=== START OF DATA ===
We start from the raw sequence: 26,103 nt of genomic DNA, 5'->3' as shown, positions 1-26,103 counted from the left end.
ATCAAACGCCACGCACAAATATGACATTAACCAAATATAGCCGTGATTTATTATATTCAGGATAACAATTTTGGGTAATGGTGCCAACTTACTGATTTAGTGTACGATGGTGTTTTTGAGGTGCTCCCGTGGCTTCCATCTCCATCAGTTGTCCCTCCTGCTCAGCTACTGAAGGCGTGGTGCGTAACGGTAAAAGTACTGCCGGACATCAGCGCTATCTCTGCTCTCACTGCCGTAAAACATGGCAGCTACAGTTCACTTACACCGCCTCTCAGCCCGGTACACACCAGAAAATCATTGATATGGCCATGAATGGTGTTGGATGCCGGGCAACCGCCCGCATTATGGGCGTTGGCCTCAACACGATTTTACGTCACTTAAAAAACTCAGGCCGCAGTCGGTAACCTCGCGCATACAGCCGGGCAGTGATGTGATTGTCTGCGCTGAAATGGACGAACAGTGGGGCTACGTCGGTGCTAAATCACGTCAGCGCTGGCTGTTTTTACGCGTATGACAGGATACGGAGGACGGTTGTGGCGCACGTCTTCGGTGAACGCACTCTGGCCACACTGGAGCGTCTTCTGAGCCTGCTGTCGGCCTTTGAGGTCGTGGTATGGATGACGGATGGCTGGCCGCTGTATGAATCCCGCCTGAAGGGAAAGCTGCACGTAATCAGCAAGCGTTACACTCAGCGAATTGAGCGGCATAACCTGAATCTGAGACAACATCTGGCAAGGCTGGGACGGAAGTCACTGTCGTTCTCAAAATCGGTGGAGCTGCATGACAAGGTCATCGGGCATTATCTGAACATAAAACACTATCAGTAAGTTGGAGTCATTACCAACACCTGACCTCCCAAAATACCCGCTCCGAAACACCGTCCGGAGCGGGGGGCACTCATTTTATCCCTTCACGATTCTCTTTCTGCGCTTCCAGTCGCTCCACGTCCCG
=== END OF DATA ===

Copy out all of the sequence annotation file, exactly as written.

We start from the raw sequence: 26,103 nt of genomic DNA, 5'->3' as shown, positions 1-26,103 counted from the left end.
ATCAAACGCCACGCACAAATATGACATTAACCAAATATAGCCGTGATTTATTATATTCAGGATAACAATTTTGGGTAATGGTGCCAACTTACTGATTTAGTGTACGATGGTGTTTTTGAGGTGCTCCCGTGGCTTCCATCTCCATCAGTTGTCCCTCCTGCTCAGCTACTGAAGGCGTGGTGCGTAACGGTAAAAGTACTGCCGGACATCAGCGCTATCTCTGCTCTCACTGCCGTAAAACATGGCAGCTACAGTTCACTTACACCGCCTCTCAGCCCGGTACACACCAGAAAATCATTGATATGGCCATGAATGGTGTTGGATGCCGGGCAACCGCCCGCATTATGGGCGTTGGCCTCAACACGATTTTACGTCACTTAAAAAACTCAGGCCGCAGTCGGTAACCTCGCGCATACAGCCGGGCAGTGATGTGATTGTCTGCGCTGAAATGGACGAACAGTGGGGCTACGTCGGTGCTAAATCACGTCAGCGCTGGCTGTTTTTACGCGTATGACAGGATACGGAGGACGGTTGTGGCGCACGTCTTCGGTGAACGCACTCTGGCCACACTGGAGCGTCTTCTGAGCCTGCTGTCGGCCTTTGAGGTCGTGGTATGGATGACGGATGGCTGGCCGCTGTATGAATCCCGCCTGAAGGGAAAGCTGCACGTAATCAGCAAGCGTTACACTCAGCGAATTGAGCGGCATAACCTGAATCTGAGACAACATCTGGCAAGGCTGGGACGGAAGTCACTGTCGTTCTCAAAATCGGTGGAGCTGCATGACAAGGTCATCGGGCATTATCTGAACATAAAACACTATCAGTAAGTTGGAGTCATTACCAACACCTGACCTCCCAAAATACCCGCTCCGAAACACCGTCCGGAGCGGGGGGCACTCATTTTATCCCTTCACGATTCTCTTTCTGCGCTTCCAGTCGCTCCACGTCCCG